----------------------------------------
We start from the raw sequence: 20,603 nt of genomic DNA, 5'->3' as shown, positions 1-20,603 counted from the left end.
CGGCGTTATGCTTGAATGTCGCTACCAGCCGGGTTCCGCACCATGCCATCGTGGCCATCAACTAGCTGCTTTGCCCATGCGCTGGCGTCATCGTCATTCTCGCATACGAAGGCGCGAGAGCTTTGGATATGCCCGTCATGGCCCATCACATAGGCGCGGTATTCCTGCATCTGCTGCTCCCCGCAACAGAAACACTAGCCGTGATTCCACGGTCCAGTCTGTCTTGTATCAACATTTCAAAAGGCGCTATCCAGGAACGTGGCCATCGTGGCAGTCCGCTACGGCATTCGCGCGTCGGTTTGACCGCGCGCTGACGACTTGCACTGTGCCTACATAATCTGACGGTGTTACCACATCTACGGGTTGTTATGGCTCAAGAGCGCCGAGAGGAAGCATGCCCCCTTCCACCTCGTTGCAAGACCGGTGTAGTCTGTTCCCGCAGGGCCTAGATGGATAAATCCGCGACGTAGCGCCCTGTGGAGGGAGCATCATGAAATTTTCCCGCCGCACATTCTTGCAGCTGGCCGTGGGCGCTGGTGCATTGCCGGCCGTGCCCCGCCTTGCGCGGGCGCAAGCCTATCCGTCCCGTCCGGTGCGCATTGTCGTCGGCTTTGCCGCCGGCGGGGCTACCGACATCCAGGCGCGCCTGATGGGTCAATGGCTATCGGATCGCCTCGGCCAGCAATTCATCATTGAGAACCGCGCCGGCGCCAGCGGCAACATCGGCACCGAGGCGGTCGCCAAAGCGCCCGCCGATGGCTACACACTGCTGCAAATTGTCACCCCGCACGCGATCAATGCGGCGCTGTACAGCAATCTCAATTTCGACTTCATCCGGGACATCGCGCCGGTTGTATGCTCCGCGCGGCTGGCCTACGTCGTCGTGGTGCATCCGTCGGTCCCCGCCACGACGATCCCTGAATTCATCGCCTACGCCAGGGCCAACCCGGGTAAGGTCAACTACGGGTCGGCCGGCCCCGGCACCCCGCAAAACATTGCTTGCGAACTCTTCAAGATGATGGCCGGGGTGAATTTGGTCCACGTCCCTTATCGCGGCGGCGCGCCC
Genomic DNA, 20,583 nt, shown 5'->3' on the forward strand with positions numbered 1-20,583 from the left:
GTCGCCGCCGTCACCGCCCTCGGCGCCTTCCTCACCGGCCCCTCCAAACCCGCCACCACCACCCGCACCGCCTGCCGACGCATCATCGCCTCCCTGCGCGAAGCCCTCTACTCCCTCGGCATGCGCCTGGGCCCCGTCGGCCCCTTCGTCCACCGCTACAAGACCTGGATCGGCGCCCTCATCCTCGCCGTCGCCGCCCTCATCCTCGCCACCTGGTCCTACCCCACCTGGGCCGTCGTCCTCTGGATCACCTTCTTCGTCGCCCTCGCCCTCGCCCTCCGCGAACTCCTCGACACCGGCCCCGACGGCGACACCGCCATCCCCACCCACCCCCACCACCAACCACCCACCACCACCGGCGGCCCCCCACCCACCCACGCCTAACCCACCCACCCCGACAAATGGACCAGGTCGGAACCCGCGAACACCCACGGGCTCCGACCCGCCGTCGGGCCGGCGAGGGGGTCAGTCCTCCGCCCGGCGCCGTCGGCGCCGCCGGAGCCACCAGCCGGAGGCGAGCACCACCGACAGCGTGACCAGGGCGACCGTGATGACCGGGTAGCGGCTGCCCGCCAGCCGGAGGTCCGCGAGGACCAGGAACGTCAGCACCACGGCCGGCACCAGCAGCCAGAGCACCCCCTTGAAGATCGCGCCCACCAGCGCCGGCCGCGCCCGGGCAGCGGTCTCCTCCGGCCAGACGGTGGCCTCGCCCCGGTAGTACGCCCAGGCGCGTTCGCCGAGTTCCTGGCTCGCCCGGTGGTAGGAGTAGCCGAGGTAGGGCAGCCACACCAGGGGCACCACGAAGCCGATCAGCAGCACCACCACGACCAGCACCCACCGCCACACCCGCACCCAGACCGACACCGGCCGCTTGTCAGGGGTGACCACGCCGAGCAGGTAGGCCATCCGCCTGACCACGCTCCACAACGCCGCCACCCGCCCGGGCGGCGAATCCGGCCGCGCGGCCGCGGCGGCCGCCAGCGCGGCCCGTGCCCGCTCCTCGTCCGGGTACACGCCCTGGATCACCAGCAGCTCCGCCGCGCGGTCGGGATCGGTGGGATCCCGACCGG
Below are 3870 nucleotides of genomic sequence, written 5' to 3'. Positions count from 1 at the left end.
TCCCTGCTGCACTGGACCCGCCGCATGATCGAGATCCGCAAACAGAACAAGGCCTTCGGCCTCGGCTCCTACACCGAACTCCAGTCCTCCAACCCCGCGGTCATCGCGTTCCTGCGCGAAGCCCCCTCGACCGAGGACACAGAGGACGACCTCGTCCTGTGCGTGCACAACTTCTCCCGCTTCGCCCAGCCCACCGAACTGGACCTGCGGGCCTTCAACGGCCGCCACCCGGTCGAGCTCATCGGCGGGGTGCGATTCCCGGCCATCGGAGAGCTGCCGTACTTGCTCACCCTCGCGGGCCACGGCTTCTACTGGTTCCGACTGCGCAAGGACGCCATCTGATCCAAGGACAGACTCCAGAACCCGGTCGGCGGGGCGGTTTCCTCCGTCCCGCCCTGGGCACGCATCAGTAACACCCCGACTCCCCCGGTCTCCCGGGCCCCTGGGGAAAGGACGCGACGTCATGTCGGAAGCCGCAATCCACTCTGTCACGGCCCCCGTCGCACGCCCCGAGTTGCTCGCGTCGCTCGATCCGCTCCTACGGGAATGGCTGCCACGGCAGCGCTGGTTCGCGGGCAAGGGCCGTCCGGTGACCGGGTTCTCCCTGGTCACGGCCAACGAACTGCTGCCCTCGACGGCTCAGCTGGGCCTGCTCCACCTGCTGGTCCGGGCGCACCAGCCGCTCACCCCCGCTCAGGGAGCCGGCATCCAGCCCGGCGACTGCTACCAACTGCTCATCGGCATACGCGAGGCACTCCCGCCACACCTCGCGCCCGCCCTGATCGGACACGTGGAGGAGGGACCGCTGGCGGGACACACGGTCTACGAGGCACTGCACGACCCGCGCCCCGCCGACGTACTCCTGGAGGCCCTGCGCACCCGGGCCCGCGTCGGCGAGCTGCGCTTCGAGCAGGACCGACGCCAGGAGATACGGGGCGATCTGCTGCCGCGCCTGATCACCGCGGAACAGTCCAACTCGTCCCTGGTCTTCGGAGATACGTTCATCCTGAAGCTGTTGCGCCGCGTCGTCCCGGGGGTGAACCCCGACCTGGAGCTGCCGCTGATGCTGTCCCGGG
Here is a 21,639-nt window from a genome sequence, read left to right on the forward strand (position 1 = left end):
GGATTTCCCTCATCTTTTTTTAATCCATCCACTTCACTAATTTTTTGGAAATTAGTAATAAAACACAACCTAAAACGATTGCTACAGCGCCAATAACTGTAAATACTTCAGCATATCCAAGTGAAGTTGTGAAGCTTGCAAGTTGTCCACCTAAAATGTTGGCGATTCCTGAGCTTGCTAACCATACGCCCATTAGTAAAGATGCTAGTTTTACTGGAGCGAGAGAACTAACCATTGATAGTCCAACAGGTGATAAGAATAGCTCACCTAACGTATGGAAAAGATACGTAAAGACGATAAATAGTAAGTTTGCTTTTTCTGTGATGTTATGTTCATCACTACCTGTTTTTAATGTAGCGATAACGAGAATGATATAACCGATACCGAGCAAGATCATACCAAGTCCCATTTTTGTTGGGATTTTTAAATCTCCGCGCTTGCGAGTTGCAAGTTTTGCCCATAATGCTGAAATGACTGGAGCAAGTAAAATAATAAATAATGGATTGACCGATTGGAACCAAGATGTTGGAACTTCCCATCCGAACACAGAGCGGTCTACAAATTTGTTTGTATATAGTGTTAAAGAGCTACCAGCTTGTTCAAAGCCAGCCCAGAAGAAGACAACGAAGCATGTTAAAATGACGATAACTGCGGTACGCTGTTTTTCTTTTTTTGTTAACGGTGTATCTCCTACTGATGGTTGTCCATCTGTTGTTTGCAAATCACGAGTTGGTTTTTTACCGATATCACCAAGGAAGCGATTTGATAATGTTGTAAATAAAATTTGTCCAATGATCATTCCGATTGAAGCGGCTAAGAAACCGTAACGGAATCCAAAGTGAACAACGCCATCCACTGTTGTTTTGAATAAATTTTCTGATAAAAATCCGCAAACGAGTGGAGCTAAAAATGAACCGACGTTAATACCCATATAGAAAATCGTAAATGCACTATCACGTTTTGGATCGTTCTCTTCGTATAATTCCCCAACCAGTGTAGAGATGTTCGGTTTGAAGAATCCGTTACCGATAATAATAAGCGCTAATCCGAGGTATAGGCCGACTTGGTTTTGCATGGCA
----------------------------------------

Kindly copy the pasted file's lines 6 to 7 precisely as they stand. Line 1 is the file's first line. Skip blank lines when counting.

TCCCTGCTGCACTGGACCCGCCGCATGATCGAGATCCGCAAACAGAACAAGGCCTTCGGCCTCGGCTCCTACACCGAACTCCAGTCCTCCAACCCCGCGGTCATCGCGTTCCTGCGCGAAGCCCCCTCGACCGAGGACACAGAGGACGACCTCGTCCTGTGCGTGCACAACTTCTCCCGCTTCGCCCAGCCCACCGAACTGGACCTGCGGGCCTTCAACGGCCGCCACCCGGTCGAGCTCATCGGCGGGGTGCGATTCCCGGCCATCGGAGAGCTGCCGTACTTGCTCACCCTCGCGGGCCACGGCTTCTACTGGTTCCGACTGCGCAAGGACGCCATCTGATCCAAGGACAGACTCCAGAACCCGGTCGGCGGGGCGGTTTCCTCCGTCCCGCCCTGGGCACGCATCAGTAACACCCCGACTCCCCCGGTCTCCCGGGCCCCTGGGGAAAGGACGCGACGTCATGTCGGAAGCCGCAATCCACTCTGTCACGGCCCCCGTCGCACGCCCCGAGTTGCTCGCGTCGCTCGATCCGCTCCTACGGGAATGGCTGCCACGGCAGCGCTGGTTCGCGGGCAAGGGCCGTCCGGTGACCGGGTTCTCCCTGGTCACGGCCAACGAACTGCTGCCCTCGACGGCTCAGCTGGGCCTGCTCCACCTGCTGGTCCGGGCGCACCAGCCGCTCACCCCCGCTCAGGGAGCCGGCATCCAGCCCGGCGACTGCTACCAACTGCTCATCGGCATACGCGAGGCACTCCCGCCACACCTCGCGCCCGCCCTGATCGGACACGTGGAGGAGGGACCGCTGGCGGGACACACGGTCTACGAGGCACTGCACGACCCGCGCCCCGCCGACGTACTCCTGGAGGCCCTGCGCACCCGGGCCCGCGTCGGCGAGCTGCGCTTCGAGCAGGACCGACGCCAGGAGATACGGGGCGATCTGCTGCCGCGCCTGATCACCGCGGAACAGTCCAACTCGTCCCTGGTCTTCGGAGATACGTTCATCCTGAAGCTGTTGCGCCGCGTCGTCCCGGGGGTGAACCCCGACCTGGAGCTGCCGCTGATGCTGTCCCGGG
Here is a 21,639-nt window from a genome sequence, read left to right on the forward strand (position 1 = left end):